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Posted by Jennifer Belissent, Ph.D. on June 27, 2012
Today I attended a conference for Russian entrepreneurs organized by Digital October. I’m going to digress a moment and describe the location which for a Moscow veteran is one of the coolest places I’ve seen in new Russia. Digital October has taken over part of the old Red October Confectionary Factory, a red brick factory on the banks of the river on the outside with a state-of-the-art, loft-like business space on the inside. The building has a view of the Kremlin and of the new church built on the other side of the river (where the world largest outdoor swimming pool used to be for those of us who knew Moscow before the church reconstruction).
Today's Digital October event, “The Art of Going Global,” brought together startup founders, VCs and entrepreneurs to discuss how to expand globally, including global marketing and PR, and getting funding from global VCs.
During the VC panel, Alisa Chumachenko, Founder and CEO of Game Insight, and one of the entrepreneurs in the audience, really grilled the panelists asking them to name their top geographical markets, top horizontal markets and top vertical markets. Some responses were not surprising. Others were.
Geographical markets of interest varied. Since we were in Russia, it was widely represented in the answers. But really the sense was that innovation can come from anywhere and there is no single market or even a select few. They cast a wide net. The horizontal markets were not very surprising with social, mobile and cloud among the top picks for almost all of the VCs. Gaming was mentioned by a few. And, storage was mentioned only by Alexandra Johnson of Draper, Fisher, Jurvetson – although with the growth of the others areas, storage opportunities are certain to follow. But most surprising to me – and a pleasant surprise, I will add – was a comment about vertical markets. Yes, financial services was mentioned more than once. But without hesitation, Dmitry Chikhachev of Runa Capital, a Russian VC firm, listed education, healthcare and government as his top three vertical markets. Basically, Dmitry is betting on the public sector. As someone following civic innovation, I agreed. The public sector is an underserved market and one in desperate need of innovative solutions to address the perennial challenges of governance.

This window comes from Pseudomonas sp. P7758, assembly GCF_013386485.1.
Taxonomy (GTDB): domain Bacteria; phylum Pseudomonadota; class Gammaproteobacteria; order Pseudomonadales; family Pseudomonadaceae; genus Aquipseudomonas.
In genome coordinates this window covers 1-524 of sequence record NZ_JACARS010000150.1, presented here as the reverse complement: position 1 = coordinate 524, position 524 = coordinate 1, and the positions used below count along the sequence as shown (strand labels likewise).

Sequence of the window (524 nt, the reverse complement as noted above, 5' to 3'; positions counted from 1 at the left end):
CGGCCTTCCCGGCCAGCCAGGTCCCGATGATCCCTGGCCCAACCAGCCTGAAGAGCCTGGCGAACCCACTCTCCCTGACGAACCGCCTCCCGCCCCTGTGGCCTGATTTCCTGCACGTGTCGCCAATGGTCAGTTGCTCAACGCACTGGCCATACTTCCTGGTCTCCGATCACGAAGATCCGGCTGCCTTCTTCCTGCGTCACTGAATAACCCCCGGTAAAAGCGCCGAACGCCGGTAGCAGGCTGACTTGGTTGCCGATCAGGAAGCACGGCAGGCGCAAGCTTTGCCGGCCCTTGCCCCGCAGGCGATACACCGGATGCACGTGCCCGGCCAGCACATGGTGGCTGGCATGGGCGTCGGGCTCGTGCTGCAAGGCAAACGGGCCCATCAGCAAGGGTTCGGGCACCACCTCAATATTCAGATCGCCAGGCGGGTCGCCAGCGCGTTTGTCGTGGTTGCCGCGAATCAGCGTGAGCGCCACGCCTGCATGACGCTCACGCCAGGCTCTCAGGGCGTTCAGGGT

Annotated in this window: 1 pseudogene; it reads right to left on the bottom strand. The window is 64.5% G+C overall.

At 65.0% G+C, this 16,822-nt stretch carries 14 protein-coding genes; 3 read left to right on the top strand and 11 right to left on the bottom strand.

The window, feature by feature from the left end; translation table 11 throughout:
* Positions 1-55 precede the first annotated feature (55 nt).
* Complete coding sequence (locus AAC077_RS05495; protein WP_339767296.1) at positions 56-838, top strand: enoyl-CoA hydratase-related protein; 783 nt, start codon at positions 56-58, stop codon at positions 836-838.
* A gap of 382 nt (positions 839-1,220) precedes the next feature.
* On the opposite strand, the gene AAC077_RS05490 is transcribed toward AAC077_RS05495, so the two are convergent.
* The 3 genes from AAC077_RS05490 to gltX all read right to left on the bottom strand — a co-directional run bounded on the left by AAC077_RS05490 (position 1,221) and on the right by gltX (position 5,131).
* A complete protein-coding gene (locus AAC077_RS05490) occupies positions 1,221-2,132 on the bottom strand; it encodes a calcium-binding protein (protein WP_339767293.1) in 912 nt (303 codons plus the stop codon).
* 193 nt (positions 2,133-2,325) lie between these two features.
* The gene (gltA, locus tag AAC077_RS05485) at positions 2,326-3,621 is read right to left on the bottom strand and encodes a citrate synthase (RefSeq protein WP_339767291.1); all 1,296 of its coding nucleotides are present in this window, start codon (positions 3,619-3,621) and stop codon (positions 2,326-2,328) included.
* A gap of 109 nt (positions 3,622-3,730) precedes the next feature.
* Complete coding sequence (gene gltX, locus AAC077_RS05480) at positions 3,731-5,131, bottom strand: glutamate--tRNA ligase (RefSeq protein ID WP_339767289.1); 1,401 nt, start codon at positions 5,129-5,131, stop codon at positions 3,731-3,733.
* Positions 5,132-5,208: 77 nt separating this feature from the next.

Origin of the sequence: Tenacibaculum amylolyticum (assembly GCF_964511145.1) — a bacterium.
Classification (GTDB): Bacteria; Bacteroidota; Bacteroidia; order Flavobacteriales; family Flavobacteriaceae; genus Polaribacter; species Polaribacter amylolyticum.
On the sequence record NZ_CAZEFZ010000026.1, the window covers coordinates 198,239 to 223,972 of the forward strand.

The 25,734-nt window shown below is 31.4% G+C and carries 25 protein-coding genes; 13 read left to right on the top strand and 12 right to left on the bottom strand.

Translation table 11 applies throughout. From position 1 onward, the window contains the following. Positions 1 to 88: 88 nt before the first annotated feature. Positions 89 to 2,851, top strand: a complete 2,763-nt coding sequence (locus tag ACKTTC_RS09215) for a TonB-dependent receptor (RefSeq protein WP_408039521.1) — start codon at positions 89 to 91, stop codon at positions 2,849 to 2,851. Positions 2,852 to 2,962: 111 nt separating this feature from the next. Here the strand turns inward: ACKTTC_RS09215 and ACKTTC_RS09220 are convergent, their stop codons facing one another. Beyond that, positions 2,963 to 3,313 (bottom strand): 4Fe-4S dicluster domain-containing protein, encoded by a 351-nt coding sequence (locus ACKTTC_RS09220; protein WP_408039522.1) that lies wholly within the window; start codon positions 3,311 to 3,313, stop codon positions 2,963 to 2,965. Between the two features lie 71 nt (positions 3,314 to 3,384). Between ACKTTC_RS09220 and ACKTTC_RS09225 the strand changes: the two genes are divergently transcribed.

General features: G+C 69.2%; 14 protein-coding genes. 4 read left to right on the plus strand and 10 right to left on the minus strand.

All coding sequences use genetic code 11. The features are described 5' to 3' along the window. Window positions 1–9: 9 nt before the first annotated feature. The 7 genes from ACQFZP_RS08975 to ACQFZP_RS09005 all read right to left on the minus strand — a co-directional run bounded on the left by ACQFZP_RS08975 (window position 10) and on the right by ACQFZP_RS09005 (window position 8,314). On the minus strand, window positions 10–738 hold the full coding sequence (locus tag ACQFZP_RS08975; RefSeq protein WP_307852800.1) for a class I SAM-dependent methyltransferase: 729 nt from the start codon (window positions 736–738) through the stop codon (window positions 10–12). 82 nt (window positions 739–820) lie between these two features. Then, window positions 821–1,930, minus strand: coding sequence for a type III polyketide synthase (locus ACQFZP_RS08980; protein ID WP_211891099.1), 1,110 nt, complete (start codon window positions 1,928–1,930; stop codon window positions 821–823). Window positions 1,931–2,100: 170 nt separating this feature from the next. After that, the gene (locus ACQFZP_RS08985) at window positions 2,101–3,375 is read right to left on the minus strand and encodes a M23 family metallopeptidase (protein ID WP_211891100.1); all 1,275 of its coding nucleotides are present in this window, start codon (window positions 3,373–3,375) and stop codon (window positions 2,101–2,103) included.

Civic innovation comes in multiple forms from new practices and processes to new technologies and as importantly to new business models that facilitate these changes. It is not new, and the need for it will never go away. Therein lies the opportunity for civic entrepreneurs to make a contribution.
I look forward to continuing the discussion on civic innovation with Dmitry and others.
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